By Kara McGregor, Independence Title
Imagine this scenario … you’re finally buying your dream home, and have saved up a large down-payment. You’ve made it through the obstacle course of loan approvals, negotiations and home inspections. You’ve worked through the logistics of planning a move involving kids, pets, and a lifetime accumulation of stuff. Your closing is a few days away.
Then, you get an email from your REALTOR, title company, or loan officer (with standard logo and signature) that says the following:
“Congratulations, you’re almost there! Attached are your wiring instructions for transfer of funds. Please make sure to initiate the wire a few days ahead of your closing. As you may know, instances of wire fraud are becoming more common, so please call your escrow officer Sarah at (512) XXX-XXXX and confirm these instructions before sending your funds. Please don’t hesitate to get in touch with any questions.”
You call the number and talk to someone who answers the phone as “Sarah with Brand X Title,” and she confirms the wiring instructions. You head to the bank with confidence. And you send all your funds to an account belonging to a cyber-criminal who has been monitoring your email exchanges for weeks, waiting for the right moment to step in and hijack your money. Your funds are gone, you can’t buy the house (which has to go back on the market), and everything you have left is in a moving truck.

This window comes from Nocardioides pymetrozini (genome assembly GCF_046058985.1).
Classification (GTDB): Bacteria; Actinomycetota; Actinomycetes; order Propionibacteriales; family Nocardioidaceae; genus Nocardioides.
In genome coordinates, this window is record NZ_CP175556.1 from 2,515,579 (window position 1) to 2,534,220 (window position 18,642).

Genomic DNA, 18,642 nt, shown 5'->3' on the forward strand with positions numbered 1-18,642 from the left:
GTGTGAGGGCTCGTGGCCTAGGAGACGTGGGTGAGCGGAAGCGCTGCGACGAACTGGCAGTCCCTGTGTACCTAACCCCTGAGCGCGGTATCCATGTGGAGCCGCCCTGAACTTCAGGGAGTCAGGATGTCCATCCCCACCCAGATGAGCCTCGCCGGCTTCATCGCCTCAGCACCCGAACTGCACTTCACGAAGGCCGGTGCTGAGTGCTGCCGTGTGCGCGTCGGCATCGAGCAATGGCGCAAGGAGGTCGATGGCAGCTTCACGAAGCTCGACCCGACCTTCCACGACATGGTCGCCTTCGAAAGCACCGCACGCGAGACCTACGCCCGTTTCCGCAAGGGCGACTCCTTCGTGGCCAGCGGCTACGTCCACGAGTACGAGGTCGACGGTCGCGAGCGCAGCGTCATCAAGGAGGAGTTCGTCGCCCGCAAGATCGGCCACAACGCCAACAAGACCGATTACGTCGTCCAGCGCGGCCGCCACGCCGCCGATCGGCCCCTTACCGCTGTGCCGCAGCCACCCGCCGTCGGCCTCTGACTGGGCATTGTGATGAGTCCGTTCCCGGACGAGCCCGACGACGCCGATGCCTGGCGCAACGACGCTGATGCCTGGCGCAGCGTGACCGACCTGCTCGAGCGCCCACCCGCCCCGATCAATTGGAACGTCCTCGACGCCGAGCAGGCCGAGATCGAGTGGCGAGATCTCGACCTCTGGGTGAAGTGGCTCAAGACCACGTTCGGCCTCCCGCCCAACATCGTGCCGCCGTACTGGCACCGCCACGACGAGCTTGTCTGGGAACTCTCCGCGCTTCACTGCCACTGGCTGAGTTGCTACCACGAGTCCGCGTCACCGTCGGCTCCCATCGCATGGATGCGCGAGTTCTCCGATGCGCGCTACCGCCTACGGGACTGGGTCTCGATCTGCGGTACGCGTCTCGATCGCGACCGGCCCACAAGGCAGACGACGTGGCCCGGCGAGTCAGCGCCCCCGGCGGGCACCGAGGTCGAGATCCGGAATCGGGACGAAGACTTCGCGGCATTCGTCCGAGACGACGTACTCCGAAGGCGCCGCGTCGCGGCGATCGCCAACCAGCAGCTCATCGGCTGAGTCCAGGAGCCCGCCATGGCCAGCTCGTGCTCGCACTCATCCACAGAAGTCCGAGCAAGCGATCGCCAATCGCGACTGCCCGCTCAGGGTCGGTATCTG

Don’t underestimate how common this scenario has become. Title companies in our market area alone are seeing dozens of wire fraud attempts each month. When funds are misdirected, victims have to act fast. The only recourse is to contact the bank immediately to see if the wire can be stopped or returned, and to contact the FBI.
All parties to real estate transactions need to be aware of this threat and discuss precautions. Here are two suggestions:
The best protection at this time is to bring funds to closing via cashier’s check. Online security systems currently lag behind cyber fraud schemes, and the old-school paper cashier’s check is one way to keep your money safe as you complete your purchase.
If a wire is the only option, follow strict protocols about verifying wiring instructions exactly. Do not ever confirm an instruction from a phone number given in an e-mail, regardless of how bona-fide the email appears to be. Pick up the phone and call your escrow officer using a number from the company’s website, and confirm instructions. Never act from e-mailed instructions without an independent verification.
Talk to the closing team at your title company about specific best practices. And visit IndependenceTitle.com (search “wire fraud”) for some great resources to help you protect your transactions. You’ll see details on options for bringing funds to closing, common wire fraud scenarios, and tips on what to do if your money is hijacked. RL